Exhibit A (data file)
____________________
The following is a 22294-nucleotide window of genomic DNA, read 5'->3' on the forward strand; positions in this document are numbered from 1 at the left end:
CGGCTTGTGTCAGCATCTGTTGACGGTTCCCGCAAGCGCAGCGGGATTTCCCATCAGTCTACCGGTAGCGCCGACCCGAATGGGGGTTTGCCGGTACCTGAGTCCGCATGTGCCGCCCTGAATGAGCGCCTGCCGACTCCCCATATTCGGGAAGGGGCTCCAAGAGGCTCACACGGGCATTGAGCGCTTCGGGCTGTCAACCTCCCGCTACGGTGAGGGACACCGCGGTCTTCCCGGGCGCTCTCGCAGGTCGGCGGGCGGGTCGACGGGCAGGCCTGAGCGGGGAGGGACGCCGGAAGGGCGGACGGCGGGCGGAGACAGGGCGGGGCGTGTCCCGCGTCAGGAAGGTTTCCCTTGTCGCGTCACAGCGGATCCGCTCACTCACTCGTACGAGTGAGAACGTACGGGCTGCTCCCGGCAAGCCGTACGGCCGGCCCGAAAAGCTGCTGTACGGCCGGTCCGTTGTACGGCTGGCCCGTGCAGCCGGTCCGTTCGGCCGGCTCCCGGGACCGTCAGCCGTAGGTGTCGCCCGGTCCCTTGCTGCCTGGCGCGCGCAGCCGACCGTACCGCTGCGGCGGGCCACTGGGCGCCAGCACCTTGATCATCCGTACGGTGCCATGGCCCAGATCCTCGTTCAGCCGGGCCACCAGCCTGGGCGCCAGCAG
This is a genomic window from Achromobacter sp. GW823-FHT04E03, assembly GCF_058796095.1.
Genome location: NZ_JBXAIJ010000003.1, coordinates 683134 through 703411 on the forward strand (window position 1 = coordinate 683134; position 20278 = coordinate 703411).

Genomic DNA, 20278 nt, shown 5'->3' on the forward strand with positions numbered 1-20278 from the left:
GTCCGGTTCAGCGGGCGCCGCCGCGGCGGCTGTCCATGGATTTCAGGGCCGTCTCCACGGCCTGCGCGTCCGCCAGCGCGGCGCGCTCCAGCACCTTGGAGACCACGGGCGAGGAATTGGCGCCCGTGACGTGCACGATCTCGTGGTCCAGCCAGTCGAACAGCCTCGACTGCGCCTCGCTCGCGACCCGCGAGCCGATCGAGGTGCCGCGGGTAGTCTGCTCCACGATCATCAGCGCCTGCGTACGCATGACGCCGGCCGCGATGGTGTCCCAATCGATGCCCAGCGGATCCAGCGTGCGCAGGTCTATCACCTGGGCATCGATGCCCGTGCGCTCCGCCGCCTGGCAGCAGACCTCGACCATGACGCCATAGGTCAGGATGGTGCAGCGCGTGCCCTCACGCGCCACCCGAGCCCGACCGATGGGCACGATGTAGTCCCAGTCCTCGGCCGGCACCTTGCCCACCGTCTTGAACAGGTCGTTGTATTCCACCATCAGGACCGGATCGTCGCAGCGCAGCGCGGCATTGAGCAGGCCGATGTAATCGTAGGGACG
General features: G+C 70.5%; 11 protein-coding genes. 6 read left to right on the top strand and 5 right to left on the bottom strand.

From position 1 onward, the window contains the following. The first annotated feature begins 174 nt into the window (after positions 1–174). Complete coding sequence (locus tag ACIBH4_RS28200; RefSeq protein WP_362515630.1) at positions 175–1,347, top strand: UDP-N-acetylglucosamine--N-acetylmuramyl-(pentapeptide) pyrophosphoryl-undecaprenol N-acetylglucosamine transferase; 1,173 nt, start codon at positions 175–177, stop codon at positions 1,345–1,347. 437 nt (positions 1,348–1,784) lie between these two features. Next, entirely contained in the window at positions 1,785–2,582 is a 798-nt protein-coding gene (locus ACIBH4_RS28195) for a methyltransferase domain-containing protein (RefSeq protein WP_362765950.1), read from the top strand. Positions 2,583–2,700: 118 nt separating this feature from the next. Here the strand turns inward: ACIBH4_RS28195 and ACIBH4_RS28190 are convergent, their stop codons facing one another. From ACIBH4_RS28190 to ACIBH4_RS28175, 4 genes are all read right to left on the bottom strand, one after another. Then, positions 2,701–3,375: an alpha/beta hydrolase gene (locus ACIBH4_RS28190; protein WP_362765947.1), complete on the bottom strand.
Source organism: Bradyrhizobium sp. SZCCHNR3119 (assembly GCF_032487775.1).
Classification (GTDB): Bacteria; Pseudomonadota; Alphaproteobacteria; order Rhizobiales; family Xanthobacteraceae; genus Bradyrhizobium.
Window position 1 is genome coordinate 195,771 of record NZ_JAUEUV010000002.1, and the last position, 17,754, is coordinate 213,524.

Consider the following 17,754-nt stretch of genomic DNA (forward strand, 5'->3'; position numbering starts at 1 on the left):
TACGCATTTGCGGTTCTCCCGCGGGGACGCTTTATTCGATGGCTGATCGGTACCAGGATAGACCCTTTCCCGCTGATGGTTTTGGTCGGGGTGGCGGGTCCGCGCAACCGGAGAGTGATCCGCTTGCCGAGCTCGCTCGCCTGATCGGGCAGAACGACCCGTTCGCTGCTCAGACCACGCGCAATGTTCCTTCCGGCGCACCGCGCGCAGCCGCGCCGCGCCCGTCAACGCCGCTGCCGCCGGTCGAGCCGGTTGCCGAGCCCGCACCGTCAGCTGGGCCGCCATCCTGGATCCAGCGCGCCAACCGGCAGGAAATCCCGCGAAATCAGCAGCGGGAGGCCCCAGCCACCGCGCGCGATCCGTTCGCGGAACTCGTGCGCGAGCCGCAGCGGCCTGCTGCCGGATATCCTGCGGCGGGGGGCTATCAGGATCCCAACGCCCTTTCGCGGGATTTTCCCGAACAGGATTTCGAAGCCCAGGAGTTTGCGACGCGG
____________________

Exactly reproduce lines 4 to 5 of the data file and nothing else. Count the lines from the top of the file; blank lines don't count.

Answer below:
Genome location: NZ_JBXAIJ010000003.1, coordinates 683134 through 703411 on the forward strand (window position 1 = coordinate 683134; position 20278 = coordinate 703411).

Genomic DNA, 20278 nt, shown 5'->3' on the forward strand with positions numbered 1-20278 from the left: